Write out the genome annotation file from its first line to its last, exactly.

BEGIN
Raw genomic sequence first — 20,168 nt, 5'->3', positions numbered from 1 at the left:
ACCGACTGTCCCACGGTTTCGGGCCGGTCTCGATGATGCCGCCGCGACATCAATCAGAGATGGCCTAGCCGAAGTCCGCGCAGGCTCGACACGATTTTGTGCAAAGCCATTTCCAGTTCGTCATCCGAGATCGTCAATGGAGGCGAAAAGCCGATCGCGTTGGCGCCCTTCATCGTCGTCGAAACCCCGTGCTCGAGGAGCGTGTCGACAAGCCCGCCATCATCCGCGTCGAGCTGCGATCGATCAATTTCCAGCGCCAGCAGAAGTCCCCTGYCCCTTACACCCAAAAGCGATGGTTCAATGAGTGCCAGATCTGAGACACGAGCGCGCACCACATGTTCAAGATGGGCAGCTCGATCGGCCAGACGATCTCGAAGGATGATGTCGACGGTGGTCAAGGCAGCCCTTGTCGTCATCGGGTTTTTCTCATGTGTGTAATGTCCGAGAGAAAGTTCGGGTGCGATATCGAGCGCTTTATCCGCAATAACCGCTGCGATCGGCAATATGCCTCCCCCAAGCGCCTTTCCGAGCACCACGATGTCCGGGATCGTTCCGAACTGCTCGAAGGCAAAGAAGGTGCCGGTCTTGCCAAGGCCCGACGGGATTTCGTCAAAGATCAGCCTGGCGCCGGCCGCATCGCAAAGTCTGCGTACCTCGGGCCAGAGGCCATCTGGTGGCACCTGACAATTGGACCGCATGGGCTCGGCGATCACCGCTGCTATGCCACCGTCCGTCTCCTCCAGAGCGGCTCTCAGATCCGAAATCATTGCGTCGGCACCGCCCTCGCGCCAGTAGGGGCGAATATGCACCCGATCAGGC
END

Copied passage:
Raw genomic sequence first — 20,168 nt, 5'->3', positions numbered from 1 at the left:
ACCGACTGTCCCACGGTTTCGGGCCGGTCTCGATGATGCCGCCGCGACATCAATCAGAGATGGCCTAGCCGAAGTCCGCGCAGGCTCGACACGATTTTGTGCAAAGCCATTTCCAGTTCGTCATCCGAGATCGTCAATGGAGGCGAAAAGCCGATCGCGTTGGCGCCCTTCATCGTCGTCGAAACCCCGTGCTCGAGGAGCGTGTCGACAAGCCCGCCATCATCCGCGTCGAGCTGCGATCGATCAATTTCCAGCGCCAGCAGAAGTCCCCTGYCCCTTACACCCAAAAGCGATGGTTCAATGAGTGCCAGATCTGAGACACGAGCGCGCACCACATGTTCAAGATGGGCAGCTCGATCGGCCAGACGATCTCGAAGGATGATGTCGACGGTGGTCAAGGCAGCCCTTGTCGTCATCGGGTTTTTCTCATGTGTGTAATGTCCGAGAGAAAGTTCGGGTGCGATATCGAGCGCTTTATCCGCAATAACCGCTGCGATCGGCAATATGCCTCCCCCAAGCGCCTTTCCGAGCACCACGATGTCCGGGATCGTTCCGAACTGCTCGAAGGCAAAGAAGGTGCCGGTCTTGCCAAGGCCCGACGGGATTTCGTCAAAGATCAGCCTGGCGCCGGCCGCATCGCAAAGTCTGCGTACCTCGGGCCAGAGGCCATCTGGTGGCACCTGACAATTGGACCGCATGGGCTCGGCGATCACCGCTGCTATGCCACCGTCCGTCTCCTCCAGAGCGGCTCTCAGATCCGAAATCATTGCGTCGGCACCGCCCTCGCGCCAGTAGGGGCGAATATGCACCCGATCAGGC